Hundreds of steelworkers marched through Scunthorpe in northeast England on Tuesday to protest against Tata Steel's planned job cuts and restructuring, calling on the government to do more to help the beleaguered steel sector.
Hundreds of steelworkers marched through Scunthorpe in northeast England on Tuesday to protest against Tata Steel’s planned job cuts and restructuring, calling on the government to do more to help the beleaguered steel sector.
Nearly 4,000 UK steel jobs were lost in October alone – equivalent to about one fifth of the sector’s workforce – as Tata Steel, SSI UK and Caparo Industries buckled under pressure from decade-low steel prices.
Tata Steel, the UK’s largest steelmaker, said last month it will cut some 1,200 jobs in Scunthorpe and Scotland. Last week, it said it will press ahead with restructuring and will “look at all options” for its European steel business.
The steelmaker is trying to sell its loss-making long products unit, with press reports quoting the company’s Europe Chief Executive Karl Koehler as saying that the business has no future within Tata Steel beyond the end of this financial year.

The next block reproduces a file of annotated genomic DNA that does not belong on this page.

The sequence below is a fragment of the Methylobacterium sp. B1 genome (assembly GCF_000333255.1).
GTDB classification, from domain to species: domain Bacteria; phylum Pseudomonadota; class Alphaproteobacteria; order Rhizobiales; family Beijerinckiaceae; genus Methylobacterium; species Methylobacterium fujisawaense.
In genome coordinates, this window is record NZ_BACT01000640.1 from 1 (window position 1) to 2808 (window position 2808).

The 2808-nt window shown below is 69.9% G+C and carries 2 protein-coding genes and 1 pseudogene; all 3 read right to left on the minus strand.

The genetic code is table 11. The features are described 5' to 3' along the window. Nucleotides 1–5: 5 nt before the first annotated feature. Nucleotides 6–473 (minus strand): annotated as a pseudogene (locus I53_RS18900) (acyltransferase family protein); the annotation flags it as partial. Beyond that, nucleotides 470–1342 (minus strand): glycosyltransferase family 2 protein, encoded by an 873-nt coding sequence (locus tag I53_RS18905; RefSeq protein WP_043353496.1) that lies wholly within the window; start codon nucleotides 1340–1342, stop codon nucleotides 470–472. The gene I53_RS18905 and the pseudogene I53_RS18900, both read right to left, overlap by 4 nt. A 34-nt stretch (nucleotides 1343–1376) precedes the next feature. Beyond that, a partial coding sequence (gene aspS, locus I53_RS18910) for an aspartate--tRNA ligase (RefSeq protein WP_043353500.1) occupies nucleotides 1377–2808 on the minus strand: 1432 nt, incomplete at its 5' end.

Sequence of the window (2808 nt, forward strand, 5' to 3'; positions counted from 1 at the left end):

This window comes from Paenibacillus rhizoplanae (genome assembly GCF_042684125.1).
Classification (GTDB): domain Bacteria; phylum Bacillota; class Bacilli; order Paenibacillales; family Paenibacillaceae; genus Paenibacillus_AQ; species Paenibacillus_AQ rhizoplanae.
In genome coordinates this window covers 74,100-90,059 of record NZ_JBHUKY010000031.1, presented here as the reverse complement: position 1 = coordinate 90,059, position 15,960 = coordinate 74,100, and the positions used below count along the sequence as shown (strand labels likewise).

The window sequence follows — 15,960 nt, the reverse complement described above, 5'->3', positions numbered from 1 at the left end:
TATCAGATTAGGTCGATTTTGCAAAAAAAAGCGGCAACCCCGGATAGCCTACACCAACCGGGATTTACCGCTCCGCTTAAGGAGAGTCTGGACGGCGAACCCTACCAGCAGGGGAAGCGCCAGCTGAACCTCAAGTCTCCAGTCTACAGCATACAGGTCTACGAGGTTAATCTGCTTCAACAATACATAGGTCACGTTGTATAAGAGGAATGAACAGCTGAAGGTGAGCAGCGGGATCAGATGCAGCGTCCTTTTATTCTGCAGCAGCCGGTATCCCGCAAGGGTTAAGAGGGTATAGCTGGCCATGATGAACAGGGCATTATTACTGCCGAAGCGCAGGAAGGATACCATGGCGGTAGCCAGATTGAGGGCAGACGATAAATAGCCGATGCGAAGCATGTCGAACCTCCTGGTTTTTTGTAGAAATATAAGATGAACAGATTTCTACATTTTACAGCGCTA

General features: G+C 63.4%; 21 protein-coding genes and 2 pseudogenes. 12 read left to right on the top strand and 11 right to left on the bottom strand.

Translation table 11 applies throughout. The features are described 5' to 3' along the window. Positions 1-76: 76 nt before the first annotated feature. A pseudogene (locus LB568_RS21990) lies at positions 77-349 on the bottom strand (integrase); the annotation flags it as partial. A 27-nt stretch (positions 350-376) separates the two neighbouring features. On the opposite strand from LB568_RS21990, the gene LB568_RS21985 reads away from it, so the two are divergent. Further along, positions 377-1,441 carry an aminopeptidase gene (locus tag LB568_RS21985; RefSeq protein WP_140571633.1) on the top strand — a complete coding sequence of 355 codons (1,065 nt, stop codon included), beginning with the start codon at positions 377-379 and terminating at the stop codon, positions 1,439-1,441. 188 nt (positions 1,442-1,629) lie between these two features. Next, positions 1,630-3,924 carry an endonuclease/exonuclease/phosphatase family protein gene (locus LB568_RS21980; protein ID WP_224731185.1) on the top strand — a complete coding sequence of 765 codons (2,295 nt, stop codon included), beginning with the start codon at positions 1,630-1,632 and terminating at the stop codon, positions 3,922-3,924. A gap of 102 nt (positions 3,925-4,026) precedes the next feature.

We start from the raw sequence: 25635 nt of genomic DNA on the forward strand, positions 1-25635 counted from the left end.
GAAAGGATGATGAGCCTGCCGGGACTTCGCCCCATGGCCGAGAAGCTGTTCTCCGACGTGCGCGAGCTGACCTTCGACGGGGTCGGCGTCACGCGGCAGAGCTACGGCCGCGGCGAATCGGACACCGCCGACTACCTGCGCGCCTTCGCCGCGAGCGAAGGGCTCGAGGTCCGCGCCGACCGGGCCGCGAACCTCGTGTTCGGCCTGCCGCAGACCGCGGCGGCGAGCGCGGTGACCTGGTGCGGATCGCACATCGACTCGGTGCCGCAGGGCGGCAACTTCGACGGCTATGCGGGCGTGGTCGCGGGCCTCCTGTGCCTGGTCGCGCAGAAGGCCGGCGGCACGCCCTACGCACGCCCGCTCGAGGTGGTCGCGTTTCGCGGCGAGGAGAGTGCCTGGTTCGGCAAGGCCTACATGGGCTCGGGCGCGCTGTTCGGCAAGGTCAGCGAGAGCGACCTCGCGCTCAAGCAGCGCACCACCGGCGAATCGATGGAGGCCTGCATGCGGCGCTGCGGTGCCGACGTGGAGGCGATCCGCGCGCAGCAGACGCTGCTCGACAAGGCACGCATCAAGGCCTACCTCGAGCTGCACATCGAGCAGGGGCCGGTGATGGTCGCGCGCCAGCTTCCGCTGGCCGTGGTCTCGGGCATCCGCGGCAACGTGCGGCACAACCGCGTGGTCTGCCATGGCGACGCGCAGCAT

“Tata Steel needs to show that it will be a responsible seller of the business and that it won’t just abandon the steelworkers of Scunthorpe and the rest of its Long Products business,” said Roy Rickhuss, general secretary of the trade union Community, said after the march.
A Tata Steel spokesman declined to comment on the press reports, saying only that the company is “still assessing all strategic options” for the business.
Nic Dakin, opposition Labour MP for Scunthorpe, who attended the march, told the BBC: “This is more than about just steelworkers jobs, its about the future of this area, this community and this economy.”
It is estimated that for every steel sector job lost, three or four jobs are lost in related sectors, and UK steelworkers fear towns such as Scunthorpe will wither without immediate and concrete government action.
EU economy and industry ministers met in Brussels on Monday to address the steel sector crisis, but failed to agree on concrete measures, particularly regarding cheap Chinese steel imports.
China produces about half the world’s 1.6 billion tonnes of steel, and is expected to export a record 100 million tonnes this year as its steel demand wanes due to a growth slowdown.
Global steelmakers pin much of the blame for plunging steel prices on what they see as Chinese steel “dumping”, though the world market is plagued by over-capacity well beyond China.
Tata Steel has cut thousands of jobs since it bought Anglo-Dutch producer Corus in 2007.